Letter 30


April the laste
Göttingen ’29 [1829]

MY DEAR KELSALL,–You will probably by this time have heard from Procter & Bourne the decision of the higher powers with regard to Isbrand & his peers: the play is to be revised & improved. The whole summer therefore will be occupied in this business & in the autumn on my return to town we will finally revise and consult with the booksellers &c. I have requested Procter, if he can find time, to specify his objections, and as soon as he has done that I shall do the same by you–

What you have brought forward is, I believe, quite right & shall be adopted. With regard to the ruling unamiability of the prominent characters, the weakness of the women &c you are right: and here also I have hit upon an important improvement as it appears just now to me, wh. I think you will approve. Instead of some weak Balaam two page scenes I will introduce a formal wooing of Amala by Adalmar, which she shall gently but pretty firmly decline: he shall then be supported by the arguments & authority of her father, the dull old gentleman: Amala shall then declare herself most peremptorily against it & appeal to Adalmar’s generosity: he will give her up honourably, but it must appear that they are really or going to be married for the purpose of bettering Athulf by means of this disappointment and his contrition.

After this the Cain & Abel scene will tell better–it shall be ameliorated & curtailed. The other lady can hardly be brought much more forward–Having lost her love in the first act she would be infinitely tedious in the four latter–but her scene of meeting with the raised up Wolfram which really is capable of being rendered perhaps the finest in a poetical point of view is to be re-written, wh. you will find necessary.

The charge of monotony in character is well grounded, but I can hardly do anything in this case, for the power of drawing character & humour–two things absolutely indispensable for a good dramatist, are the two first articles in my deficiencies: and even the imaginative poetry I think you will find in all my verse always harping on the same two or three principles: for which plain & satisfactory reasons I have no business to expect any great distinction as a writer: being allowed to be better than what is absolutely bad, & not quite an imitator is not enough for any lasting celebrity.

Read only an act of Shakespear, a bit of Milton, a scene or two of the admirably true Cenci, something of Webster, Marston, Marlowe or in fact anything deeply, naturally, sociably felt and then take to these Jestbooks–you will feel at once how forced, artificial, insipid, &c. &c. all such things are. To keep me up, you must be a daily reader of Walker, Sheele and the Lit Gaz. Parnassians. Believe me its only just now for want of a better, and that better or those dozen betters will rise whenever the public should favour this class of productions: they are in England beyond a doubt but opportunity whose merit is great too, has not and probably will not call them forth Procter has denounced the carrion crows–I can spare them: but he has also as “absolutely objectionable” anathematized Squats on a toadstool, with its crocodile; which I regard as almost necessary to the vitality of the piece.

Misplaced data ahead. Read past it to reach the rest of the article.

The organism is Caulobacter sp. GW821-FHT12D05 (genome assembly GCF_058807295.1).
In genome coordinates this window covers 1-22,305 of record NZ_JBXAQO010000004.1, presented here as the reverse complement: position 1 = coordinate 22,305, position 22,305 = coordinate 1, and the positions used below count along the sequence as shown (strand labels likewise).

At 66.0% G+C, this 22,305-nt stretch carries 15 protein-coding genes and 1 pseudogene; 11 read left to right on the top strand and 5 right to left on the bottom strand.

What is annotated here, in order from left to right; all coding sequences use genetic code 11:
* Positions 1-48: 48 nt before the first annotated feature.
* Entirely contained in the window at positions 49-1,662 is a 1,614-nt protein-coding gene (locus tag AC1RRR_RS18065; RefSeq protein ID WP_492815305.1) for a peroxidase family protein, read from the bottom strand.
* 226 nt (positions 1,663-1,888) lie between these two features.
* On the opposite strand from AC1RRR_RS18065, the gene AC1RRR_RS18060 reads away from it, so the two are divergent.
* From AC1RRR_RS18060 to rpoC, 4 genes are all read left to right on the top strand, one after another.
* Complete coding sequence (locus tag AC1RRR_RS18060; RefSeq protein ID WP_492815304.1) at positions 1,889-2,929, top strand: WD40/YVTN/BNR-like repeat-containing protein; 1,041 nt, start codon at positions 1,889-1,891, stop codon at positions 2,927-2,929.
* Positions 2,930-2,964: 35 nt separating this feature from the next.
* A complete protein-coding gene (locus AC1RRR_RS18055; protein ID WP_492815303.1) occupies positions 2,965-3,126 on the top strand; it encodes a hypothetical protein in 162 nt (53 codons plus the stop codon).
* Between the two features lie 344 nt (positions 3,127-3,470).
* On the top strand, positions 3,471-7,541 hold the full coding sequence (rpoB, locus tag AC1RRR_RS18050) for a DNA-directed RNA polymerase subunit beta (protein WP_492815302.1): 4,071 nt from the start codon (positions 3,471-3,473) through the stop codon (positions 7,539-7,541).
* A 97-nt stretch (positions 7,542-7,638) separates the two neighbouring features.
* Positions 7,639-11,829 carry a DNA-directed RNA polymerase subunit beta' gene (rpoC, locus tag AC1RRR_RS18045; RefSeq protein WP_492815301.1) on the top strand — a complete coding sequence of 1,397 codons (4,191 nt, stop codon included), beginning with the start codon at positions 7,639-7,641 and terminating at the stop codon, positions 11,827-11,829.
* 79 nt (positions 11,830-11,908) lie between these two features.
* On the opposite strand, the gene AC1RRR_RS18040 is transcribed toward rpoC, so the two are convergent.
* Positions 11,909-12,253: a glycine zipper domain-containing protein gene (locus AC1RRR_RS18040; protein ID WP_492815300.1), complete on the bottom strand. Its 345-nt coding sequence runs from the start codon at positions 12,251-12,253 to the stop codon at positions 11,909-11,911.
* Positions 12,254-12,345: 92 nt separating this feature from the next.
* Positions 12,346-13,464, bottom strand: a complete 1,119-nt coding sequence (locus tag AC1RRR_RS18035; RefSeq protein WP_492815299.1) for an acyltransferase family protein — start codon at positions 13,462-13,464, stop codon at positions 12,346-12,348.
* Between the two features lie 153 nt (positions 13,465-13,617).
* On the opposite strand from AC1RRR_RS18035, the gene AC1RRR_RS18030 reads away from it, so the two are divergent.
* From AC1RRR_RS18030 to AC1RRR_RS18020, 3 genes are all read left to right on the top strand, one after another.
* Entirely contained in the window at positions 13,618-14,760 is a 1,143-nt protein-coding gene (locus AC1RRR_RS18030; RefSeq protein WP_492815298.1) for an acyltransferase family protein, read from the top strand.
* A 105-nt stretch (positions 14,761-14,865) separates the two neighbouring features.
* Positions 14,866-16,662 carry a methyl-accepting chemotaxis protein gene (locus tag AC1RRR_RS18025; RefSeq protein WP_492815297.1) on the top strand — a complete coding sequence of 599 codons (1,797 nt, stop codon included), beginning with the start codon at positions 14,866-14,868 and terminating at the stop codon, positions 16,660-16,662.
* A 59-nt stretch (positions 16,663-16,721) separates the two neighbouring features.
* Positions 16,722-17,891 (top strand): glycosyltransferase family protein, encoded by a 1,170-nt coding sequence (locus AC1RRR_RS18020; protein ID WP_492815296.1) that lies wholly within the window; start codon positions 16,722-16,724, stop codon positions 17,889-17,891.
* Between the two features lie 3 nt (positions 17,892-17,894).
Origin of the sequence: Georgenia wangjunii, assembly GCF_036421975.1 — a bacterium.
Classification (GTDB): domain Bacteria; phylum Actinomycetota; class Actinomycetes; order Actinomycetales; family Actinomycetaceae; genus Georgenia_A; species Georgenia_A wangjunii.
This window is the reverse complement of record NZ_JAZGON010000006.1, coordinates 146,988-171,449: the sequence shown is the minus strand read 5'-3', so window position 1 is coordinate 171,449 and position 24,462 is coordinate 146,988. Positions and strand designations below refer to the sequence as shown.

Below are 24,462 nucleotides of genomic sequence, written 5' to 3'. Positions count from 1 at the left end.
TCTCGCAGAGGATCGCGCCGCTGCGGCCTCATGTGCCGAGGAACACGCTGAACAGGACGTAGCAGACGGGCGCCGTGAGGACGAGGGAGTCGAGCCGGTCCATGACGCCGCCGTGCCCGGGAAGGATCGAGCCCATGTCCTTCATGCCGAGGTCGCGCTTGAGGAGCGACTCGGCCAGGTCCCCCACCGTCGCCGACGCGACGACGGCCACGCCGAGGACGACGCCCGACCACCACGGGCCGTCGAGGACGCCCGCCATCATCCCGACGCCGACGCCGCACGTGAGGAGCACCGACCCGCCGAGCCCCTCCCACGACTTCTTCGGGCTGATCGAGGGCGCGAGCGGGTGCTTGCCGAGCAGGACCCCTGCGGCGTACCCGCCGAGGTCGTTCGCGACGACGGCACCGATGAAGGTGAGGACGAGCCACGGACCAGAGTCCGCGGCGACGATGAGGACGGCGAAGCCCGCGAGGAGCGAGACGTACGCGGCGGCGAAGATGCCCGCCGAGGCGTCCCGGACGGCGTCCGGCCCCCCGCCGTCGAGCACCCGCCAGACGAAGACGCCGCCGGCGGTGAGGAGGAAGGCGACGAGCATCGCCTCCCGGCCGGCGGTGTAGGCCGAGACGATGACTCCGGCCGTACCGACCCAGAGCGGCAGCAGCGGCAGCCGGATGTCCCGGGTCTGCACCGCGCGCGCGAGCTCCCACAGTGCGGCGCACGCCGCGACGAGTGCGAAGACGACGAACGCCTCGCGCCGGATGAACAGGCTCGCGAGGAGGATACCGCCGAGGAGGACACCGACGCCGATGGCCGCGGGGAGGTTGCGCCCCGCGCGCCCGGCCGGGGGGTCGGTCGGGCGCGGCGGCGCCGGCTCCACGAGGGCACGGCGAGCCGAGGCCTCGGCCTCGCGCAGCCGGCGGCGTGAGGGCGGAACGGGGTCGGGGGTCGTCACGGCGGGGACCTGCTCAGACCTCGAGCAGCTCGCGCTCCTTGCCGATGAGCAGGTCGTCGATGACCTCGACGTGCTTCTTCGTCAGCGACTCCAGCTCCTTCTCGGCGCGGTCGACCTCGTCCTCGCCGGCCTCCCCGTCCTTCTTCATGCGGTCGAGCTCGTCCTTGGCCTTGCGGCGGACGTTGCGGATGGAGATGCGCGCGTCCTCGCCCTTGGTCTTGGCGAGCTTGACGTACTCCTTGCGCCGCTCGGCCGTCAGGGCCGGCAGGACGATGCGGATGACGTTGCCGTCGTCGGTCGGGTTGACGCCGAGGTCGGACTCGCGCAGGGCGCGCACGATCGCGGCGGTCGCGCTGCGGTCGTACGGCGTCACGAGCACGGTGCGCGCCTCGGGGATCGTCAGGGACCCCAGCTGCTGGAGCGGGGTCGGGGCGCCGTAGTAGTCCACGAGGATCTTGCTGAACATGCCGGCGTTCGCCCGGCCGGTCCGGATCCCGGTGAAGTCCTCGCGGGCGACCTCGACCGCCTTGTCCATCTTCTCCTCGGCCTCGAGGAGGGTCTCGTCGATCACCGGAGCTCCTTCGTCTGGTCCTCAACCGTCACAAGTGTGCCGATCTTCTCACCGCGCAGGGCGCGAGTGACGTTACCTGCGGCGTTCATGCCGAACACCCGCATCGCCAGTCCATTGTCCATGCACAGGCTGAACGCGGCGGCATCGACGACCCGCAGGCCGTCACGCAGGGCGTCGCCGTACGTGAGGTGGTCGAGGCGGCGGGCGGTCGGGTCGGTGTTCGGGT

What say you? If a majority decide against it, I am probably wrong. If you say it is nonsense–I and Isbrand reply that we meant it to be so: and what were a Fool’s Trag: without a tolerable portion of nonsense. I thought it consistent with the character and scene and in its small way, and in comparison with the other minor merits of the play a set off like the nonsense of Wagner in Marlowe’s, and the Monkies (not monkey: cats as some translators say,) in Goethe’s Faustus–not to speak of higher nonsense in higher compositions.

Here is something of old Walther von der Vogelweide who wrote in the earlier part of the 13th century, but in his old German it is infinitely better

Under the lime tree on the daisied ground
   Two that I know of made this bed
There you may see heaped and scattered round
   Grass and blossoms broken and shed,
      All in a thicket down in the dale;
Tandaradei–sweetly sang the nightingale.
Ere I set foot in the meadow already
   Some one was waiting for somebody;
There was a meeting–Oh! gracious lady,
   There is no pleasure again for me.
      Thousands of kisses there he took,
Tandaradei–see my lips, how red they look.
Leaf and blossom he had pulled and piled
   For a couch, a green one, soft and high;
And many a one hath gazed and smiled
   Passing the bower and pressed grass by:
      And the roses crushed hath seen,
Tandaradei, where I laid my head between
   In this love-passage if any one had been there,
How sad and shamed should I be;
   But what were we a doing alone among the green there
No soul shall ever know except my love and me,
      And the little nightingale
   Tandaradei–she, I wot, will tell no tale.

The King of Bavaria has not yet published: but very flat specimens of his royal highness, his muse, have appeared in the papers

I must now send to the post

Yours truly


Addressed to

[Gosse, 1894]